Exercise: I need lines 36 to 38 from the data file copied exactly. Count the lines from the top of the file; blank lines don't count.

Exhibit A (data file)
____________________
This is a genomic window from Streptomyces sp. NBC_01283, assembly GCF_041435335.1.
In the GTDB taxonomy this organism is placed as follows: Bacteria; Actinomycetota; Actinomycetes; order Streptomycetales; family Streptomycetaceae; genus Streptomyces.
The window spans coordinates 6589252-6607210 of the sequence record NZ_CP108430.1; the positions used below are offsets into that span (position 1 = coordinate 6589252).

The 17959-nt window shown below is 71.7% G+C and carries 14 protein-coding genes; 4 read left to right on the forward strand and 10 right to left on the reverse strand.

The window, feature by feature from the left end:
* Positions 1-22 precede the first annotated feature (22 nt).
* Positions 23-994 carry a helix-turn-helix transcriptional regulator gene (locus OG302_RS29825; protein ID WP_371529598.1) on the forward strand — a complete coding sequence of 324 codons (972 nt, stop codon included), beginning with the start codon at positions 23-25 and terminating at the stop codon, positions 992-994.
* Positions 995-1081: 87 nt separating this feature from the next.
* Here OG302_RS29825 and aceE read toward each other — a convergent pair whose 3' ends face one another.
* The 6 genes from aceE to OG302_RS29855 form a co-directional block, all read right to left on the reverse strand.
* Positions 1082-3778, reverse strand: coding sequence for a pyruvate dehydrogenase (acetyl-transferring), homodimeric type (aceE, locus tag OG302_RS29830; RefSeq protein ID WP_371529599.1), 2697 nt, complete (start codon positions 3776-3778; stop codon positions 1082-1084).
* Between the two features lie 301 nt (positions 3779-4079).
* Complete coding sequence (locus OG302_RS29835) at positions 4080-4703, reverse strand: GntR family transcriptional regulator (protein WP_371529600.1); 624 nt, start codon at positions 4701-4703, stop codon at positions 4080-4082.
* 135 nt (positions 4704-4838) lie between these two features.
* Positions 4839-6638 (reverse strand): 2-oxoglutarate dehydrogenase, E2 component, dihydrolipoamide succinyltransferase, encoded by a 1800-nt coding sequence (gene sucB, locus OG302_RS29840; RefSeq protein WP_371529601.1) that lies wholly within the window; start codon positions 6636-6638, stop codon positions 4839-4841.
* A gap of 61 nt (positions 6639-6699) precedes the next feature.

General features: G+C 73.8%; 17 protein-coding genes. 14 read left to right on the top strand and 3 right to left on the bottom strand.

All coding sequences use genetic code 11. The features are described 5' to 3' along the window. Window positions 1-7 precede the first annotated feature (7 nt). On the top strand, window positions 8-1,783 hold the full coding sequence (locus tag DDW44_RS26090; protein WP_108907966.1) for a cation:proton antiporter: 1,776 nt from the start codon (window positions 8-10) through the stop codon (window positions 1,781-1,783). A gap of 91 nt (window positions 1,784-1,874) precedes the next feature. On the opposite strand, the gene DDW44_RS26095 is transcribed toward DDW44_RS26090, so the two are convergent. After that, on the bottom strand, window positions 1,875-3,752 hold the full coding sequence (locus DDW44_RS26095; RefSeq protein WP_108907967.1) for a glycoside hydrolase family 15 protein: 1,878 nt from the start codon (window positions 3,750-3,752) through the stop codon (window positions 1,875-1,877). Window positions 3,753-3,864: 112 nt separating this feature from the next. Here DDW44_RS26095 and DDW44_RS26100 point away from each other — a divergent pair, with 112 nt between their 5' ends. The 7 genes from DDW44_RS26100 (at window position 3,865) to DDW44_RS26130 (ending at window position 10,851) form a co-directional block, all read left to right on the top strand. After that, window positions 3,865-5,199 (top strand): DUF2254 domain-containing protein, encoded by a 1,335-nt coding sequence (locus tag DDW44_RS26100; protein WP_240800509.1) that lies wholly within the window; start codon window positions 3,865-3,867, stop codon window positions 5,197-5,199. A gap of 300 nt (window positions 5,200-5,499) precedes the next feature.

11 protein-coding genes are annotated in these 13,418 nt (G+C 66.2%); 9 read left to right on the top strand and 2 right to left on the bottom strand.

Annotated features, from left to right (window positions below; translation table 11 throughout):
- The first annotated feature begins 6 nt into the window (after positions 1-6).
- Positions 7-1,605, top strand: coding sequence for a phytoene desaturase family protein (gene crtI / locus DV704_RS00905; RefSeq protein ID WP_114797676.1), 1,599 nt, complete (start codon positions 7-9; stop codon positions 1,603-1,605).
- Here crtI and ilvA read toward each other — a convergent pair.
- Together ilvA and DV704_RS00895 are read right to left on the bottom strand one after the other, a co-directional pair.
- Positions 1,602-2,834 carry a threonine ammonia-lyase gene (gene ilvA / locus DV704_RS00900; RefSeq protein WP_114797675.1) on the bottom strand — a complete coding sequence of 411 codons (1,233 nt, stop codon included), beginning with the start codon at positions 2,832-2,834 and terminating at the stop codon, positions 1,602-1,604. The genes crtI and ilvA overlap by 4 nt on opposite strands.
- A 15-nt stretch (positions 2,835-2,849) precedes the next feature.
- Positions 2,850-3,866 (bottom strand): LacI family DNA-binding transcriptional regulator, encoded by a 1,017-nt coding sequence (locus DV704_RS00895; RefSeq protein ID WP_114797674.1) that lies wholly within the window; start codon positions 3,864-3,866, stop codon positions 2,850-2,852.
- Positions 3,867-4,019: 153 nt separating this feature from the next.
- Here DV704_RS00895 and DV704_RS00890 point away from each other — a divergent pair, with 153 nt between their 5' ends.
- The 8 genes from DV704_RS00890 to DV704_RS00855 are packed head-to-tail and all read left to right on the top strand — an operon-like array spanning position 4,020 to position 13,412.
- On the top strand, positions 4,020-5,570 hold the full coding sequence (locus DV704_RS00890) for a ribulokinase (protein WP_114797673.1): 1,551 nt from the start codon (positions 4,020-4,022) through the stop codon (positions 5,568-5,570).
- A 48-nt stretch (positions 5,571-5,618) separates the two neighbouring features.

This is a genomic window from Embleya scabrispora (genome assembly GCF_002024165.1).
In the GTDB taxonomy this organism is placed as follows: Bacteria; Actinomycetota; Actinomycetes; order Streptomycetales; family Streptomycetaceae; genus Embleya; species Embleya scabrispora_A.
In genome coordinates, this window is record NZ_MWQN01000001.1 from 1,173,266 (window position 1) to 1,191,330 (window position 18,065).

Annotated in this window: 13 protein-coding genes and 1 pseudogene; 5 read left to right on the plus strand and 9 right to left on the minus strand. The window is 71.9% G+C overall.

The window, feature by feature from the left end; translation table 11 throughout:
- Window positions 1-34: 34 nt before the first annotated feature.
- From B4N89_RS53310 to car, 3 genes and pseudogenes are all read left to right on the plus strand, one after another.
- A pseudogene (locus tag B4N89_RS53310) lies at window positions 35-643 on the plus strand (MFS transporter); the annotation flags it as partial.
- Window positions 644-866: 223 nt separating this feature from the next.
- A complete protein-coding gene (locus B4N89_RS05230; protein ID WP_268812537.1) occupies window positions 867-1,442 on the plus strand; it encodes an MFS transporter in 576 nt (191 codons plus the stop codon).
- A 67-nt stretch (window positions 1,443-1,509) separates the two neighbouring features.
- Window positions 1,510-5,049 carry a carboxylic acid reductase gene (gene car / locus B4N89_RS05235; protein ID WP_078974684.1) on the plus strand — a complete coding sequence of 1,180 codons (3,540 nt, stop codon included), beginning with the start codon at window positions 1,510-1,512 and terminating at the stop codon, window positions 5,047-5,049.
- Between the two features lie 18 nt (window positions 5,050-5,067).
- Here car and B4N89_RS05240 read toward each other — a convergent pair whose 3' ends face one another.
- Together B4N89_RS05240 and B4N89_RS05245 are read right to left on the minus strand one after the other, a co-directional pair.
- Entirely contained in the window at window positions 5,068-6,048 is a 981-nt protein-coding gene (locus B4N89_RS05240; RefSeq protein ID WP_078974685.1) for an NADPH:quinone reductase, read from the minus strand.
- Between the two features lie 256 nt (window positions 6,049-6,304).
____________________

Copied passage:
Annotated in this window: 13 protein-coding genes and 1 pseudogene; 5 read left to right on the plus strand and 9 right to left on the minus strand. The window is 71.9% G+C overall.

The window, feature by feature from the left end; translation table 11 throughout:
- Window positions 1-34: 34 nt before the first annotated feature.